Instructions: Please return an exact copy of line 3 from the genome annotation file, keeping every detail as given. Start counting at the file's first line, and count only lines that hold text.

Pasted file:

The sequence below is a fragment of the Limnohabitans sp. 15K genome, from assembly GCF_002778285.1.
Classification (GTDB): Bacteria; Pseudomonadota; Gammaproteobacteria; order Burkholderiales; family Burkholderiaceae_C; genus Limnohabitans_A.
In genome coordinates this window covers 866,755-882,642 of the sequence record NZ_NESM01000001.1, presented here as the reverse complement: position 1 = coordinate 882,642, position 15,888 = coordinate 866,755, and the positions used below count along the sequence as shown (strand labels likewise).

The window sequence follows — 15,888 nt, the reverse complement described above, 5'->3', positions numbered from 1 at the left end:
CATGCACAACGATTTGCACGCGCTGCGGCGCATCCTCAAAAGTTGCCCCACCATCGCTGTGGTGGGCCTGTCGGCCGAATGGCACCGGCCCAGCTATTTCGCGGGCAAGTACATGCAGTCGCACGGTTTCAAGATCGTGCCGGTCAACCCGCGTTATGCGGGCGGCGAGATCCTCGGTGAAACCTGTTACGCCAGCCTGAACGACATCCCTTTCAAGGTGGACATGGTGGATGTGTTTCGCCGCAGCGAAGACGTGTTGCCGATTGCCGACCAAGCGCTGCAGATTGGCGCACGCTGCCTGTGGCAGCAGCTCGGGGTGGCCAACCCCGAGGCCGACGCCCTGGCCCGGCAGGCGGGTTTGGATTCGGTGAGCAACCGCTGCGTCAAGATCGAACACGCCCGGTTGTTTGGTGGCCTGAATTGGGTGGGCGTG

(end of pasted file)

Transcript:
In genome coordinates this window covers 866,755-882,642 of the sequence record NZ_NESM01000001.1, presented here as the reverse complement: position 1 = coordinate 882,642, position 15,888 = coordinate 866,755, and the positions used below count along the sequence as shown (strand labels likewise).